The bottom line is that the Beagle and the editor along with all the Friends of The Beagle can lodge Codes of Conduct, under a variety of names, and can therefore publish those findings without fear of reprisal. The determinations and the refusal of the Council to provide the determinations is so irrelevant as to be pathetic as a consequence. Democracy remains, and all we have left is a pathetic council that smugly will sit with the determination of any future Code of Conduct complaint will only be known to them. Alas the torcheculs behind the determination will remain lamenting that they can not stop the flow of Code of Conduct complaints as they continue to breach Acts, polices and guidelines. The determination is irrelevant to the Beagle as it does not prohibit Codes of Conduct being raised, nor actions being brought before the Ombudsman or ICAC. Now, free of threat of isolation and banishment from Council and the OLG 'control'; the Beagle is now able to publish its own "Code of Conduct" concerns and allow and invite the community to be the jury in an open online format for all to see and participate. Who needs the OLG to be the toothless headmaster it has become, stripped of funding, stripped of staff and now apparently also stripped of any intention to represent the community, rather than the Councils that they are paid to protect in good name and reputation. In the future Codes of Conduct will not be lodged with Council and instead lodged with The Beagle to be read, digested and weighed by the community who in fact vote for councillors and employ Council staff.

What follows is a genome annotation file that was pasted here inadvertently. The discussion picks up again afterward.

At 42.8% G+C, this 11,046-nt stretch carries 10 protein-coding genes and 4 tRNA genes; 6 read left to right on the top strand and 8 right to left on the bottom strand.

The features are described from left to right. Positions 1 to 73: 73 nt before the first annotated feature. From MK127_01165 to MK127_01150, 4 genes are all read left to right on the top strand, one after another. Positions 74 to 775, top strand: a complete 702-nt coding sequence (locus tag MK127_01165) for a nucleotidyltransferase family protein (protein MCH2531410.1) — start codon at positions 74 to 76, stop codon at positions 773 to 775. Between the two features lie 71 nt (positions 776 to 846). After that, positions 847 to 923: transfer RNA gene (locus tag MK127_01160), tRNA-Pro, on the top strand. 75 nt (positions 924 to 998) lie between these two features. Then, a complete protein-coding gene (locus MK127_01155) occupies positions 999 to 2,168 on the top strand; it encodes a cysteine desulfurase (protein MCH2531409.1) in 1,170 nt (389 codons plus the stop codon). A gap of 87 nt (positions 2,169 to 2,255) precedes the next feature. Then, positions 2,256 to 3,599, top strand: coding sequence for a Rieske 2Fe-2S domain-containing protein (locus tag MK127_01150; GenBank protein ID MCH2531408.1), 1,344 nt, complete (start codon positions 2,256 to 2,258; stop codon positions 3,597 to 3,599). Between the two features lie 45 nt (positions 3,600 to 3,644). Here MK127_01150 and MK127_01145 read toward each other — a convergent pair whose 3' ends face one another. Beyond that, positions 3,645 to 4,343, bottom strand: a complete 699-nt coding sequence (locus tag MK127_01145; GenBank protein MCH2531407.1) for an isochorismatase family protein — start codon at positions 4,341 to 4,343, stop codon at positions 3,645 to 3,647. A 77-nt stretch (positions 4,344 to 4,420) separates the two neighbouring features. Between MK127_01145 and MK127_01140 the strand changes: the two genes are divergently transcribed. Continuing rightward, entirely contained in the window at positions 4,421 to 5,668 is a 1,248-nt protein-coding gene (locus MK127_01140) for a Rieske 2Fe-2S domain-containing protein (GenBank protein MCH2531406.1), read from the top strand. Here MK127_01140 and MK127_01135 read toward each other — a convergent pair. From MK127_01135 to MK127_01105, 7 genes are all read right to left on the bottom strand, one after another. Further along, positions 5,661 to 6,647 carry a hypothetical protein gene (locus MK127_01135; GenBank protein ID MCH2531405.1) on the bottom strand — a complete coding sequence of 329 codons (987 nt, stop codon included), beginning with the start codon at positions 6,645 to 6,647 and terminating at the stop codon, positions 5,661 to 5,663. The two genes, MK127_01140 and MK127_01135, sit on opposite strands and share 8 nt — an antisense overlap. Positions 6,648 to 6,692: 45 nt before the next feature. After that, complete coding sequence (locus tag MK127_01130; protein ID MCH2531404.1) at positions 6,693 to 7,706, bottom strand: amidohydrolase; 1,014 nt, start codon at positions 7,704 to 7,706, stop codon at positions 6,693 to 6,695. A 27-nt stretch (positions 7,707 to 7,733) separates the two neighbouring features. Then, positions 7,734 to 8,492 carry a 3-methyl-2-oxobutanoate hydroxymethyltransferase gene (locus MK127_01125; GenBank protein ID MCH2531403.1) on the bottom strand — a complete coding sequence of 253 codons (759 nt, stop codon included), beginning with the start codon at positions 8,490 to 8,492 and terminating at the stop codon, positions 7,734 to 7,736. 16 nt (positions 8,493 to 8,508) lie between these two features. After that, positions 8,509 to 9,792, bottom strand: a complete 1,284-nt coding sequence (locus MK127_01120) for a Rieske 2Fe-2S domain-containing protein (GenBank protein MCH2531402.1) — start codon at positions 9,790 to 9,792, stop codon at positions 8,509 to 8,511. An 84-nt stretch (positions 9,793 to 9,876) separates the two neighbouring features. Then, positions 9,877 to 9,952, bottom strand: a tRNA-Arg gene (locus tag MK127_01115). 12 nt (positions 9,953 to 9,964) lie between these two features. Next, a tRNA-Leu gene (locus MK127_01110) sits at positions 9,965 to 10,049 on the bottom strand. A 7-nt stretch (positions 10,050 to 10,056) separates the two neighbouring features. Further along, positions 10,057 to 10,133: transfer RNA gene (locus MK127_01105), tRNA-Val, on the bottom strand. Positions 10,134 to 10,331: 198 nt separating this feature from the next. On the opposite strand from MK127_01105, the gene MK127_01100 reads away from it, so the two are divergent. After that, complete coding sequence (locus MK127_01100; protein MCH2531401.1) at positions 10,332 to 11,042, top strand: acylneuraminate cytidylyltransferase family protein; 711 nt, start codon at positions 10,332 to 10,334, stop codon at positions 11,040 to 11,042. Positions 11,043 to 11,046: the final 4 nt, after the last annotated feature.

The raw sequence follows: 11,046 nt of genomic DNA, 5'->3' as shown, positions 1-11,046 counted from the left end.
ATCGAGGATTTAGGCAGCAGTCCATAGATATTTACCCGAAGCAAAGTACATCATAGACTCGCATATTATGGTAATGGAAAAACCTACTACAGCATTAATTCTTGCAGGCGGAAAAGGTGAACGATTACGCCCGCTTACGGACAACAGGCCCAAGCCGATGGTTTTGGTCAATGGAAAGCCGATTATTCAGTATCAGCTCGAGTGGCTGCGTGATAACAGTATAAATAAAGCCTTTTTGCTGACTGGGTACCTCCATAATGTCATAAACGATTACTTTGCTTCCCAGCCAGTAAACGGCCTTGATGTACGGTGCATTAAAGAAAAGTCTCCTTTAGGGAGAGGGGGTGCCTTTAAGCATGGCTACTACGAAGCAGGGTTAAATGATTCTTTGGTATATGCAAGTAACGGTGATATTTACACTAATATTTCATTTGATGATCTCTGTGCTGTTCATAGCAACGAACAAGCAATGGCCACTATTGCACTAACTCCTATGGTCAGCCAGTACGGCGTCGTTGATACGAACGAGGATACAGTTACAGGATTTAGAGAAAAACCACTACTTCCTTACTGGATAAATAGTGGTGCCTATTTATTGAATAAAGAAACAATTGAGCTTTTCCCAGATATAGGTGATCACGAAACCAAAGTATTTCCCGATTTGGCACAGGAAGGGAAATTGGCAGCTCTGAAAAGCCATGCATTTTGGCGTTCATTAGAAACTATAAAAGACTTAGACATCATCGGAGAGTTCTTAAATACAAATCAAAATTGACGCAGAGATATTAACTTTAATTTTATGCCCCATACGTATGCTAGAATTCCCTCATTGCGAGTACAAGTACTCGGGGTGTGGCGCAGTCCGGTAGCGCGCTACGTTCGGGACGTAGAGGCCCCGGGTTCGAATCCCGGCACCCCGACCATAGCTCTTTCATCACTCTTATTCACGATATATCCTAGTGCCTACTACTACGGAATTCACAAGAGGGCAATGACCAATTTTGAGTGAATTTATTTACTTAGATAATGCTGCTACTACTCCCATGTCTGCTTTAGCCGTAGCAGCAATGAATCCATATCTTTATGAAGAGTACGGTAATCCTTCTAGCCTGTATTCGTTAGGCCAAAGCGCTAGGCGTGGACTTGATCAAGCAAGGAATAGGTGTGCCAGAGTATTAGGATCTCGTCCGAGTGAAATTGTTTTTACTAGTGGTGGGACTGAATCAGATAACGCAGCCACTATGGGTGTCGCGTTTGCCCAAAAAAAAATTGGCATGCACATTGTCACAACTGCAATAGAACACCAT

or is it - we still have 16 months for them to sink even further....